SANTA ANA – A Fountain Valley man was sentenced Friday to four life terms in prison, two without the possibility of parole, for his role in kidnapping, torturing and sexually mutilating a marijuana-dispensary owner in 2012 and abducting a woman as well.
Orange County Superior Court jurors earlier this year deliberated for less than two hours before finding Kyle Shirakawa Handley, 39, guilty of kidnapping for ransom, aggravated mayhem and torture.
Handley and two friends were accused of abducting and brutally assaulting a man who they mistakenly believed had buried $1 million in the Mojave Desert.
Prosecutors allege the plot was masterminded by Hossein Nayeri, Handley’s best friend. Another friend, Ryan Kevorkian, is also accused of taking part in the abduction and torture.
According to prosecutors, the three men broke into the dispensary owner’s Newport Beach residence, tied him and his roommate’s girlfriend up and drove them to the desert, where they tortured the man with a blowtorch, severed his penis and splashed him with bleach. Police were unable to locate the missing body part.
Deputy District Attorney Heather Brown, during Friday’s sentencing hearing, read to the court a letter written by the dispensary owner describing the life-long physical and mental scars left by his ordeal.
“I live with the feeling of always looking over my shoulder, never feeling safe in any one location for any period of time and fearing for the safety of the people I care about,” the man wrote. “I fear that I will never have the feeling or sense of being comfortable and carefree anywhere ever again.”
The woman was not tortured, but testified that she thought she was going to die and is still haunted. Both were left abandoned and tied up in the desert, until she freed herself and was able to get to a highway and alert a sheriff’s sergeant.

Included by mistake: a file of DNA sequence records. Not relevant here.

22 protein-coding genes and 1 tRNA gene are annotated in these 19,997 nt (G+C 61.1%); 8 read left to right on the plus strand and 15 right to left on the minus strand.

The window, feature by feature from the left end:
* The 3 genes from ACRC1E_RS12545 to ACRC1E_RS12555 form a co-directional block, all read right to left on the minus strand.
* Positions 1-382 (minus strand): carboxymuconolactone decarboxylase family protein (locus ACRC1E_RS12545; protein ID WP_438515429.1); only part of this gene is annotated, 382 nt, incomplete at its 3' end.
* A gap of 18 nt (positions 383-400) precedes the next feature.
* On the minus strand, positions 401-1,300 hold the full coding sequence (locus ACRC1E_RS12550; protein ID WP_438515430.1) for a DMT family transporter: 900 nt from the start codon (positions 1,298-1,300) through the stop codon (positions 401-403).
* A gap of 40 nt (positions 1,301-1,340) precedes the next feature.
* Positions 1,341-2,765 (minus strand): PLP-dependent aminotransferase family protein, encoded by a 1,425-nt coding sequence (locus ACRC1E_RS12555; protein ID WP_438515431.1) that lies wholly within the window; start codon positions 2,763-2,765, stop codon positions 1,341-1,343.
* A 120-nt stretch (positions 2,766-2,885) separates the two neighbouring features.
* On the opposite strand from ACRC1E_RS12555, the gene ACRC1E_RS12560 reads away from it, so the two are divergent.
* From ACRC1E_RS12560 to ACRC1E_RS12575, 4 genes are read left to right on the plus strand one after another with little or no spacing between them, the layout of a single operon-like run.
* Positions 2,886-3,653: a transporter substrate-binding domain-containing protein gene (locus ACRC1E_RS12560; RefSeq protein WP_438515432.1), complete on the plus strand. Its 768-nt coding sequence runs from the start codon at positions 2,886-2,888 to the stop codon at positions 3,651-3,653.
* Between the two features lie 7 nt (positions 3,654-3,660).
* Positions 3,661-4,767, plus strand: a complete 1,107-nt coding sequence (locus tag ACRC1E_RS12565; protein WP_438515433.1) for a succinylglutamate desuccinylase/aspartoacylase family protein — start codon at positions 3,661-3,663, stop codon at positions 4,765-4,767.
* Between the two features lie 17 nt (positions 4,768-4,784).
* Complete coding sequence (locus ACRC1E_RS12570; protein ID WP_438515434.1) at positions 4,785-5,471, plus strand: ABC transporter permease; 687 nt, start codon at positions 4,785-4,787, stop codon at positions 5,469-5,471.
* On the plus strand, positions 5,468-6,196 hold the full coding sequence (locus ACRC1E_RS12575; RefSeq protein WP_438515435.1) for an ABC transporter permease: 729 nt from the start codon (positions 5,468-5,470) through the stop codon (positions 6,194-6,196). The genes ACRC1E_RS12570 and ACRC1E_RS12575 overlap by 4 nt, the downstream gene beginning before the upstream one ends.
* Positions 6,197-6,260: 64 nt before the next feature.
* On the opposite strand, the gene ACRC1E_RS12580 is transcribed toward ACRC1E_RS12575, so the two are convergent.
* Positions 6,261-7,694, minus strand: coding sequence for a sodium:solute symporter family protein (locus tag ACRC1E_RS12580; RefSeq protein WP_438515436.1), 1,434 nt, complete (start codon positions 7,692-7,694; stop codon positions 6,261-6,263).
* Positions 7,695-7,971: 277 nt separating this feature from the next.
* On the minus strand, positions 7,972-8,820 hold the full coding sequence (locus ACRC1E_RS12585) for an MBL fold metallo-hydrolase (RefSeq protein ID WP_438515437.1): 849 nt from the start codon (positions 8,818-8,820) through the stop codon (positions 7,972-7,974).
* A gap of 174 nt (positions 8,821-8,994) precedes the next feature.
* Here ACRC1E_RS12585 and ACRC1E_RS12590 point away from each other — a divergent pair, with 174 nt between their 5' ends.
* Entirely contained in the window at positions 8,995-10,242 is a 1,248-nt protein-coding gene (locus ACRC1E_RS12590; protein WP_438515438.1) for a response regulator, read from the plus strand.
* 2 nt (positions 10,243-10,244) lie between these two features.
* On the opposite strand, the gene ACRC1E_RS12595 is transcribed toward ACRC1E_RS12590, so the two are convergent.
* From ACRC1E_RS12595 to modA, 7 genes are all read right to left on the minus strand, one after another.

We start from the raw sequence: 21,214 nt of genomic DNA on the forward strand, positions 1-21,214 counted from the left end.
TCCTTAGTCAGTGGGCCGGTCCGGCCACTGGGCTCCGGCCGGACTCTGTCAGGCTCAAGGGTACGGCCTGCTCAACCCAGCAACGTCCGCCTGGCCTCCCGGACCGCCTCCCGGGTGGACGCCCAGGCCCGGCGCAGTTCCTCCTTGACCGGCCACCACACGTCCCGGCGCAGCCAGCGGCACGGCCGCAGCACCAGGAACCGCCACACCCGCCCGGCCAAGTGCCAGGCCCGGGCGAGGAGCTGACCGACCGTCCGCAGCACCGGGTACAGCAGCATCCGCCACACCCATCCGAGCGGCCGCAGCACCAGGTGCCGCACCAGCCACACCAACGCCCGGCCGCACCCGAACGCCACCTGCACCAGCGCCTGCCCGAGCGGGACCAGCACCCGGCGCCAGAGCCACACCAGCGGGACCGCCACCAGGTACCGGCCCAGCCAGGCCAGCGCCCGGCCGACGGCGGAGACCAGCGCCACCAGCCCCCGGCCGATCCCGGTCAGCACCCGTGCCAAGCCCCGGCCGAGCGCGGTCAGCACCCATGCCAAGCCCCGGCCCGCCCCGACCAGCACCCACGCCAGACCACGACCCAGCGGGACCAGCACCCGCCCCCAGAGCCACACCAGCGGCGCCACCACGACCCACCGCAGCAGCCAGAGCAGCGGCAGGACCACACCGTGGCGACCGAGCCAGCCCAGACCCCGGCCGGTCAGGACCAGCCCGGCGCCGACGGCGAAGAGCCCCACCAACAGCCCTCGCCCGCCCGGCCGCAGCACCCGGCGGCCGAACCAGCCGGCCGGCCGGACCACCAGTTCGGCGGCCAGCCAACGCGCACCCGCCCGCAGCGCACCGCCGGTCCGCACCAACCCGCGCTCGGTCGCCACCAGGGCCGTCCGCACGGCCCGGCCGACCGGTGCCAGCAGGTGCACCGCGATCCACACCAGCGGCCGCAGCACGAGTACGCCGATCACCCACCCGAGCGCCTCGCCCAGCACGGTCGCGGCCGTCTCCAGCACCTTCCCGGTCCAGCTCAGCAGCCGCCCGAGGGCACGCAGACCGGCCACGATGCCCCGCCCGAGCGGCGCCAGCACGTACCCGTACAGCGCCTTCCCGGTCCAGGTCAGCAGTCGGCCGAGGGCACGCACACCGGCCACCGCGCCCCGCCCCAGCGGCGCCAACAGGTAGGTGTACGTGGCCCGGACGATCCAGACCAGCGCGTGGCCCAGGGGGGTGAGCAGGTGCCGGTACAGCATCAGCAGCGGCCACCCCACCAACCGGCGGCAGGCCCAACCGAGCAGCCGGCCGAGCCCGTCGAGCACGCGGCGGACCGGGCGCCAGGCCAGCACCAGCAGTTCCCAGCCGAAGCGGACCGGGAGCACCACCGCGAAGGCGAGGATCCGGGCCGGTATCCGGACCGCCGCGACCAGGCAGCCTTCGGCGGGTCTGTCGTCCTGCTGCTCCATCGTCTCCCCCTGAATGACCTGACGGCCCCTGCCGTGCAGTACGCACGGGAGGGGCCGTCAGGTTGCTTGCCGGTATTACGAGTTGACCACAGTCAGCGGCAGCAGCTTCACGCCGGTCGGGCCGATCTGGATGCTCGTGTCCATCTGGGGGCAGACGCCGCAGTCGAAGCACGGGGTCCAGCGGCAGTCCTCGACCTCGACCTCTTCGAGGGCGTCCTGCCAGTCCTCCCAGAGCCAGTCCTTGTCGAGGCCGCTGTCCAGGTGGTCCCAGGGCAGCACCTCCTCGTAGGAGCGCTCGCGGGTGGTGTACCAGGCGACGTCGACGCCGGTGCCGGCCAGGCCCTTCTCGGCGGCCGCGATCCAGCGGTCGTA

Handley’s attorney, Robert Weinberg, unsuccessfully urged Orange County Superior Court Judge Gregg L. Prickett to give his client a sentence that would allow him to at some point be eligible for parole.
Weinberg acknowledged the severity of the crime – which he described as “satanic” and “from the other side” – but noted that it wasn’t clear from the evidence what Handley’s role was. Prosecutors have said that it was likely that Handley was the driver that night.
“This isn’t mercy I’m asking for, it is justice,” the defense attorney said.
Brown described Handley’s request for a lighter sentence as “begging for mercy,” something the prosecutor noted the torture victim had been unable to do with his mouth duct-taped shut.
“The only thing cruel and unusual in this case is what these men did to these two people,” Brown told the judge. “We would ask you to impose every single last second you can.”
In handing down the maximum sentence available, the judge noted that if Handley was driving, he had every opportunity to pull over, get out of the car and run away. And if Handley wasn’t driving, he was directly involved in the torture, the judge said.
Handley did not address the court during the sentencing hearing, and showed no obvious reaction when the judge announced his sentence.
Nayeri and Kevorkian are awaiting trial, along with co-defendant Naomi Rhodus, who is accused of helping plan the attempt to find the $1 million that didn’t actually exist. Deputy District Attorney Matt Murphy, who is prosecuting the case with Brown, said Rhodus and Kevorkian are cooperating with the DA’s Office.
Nayeri made headlines in 2016 when he escaped from the Orange County Jail. He was caught in San Francisco eight days later.
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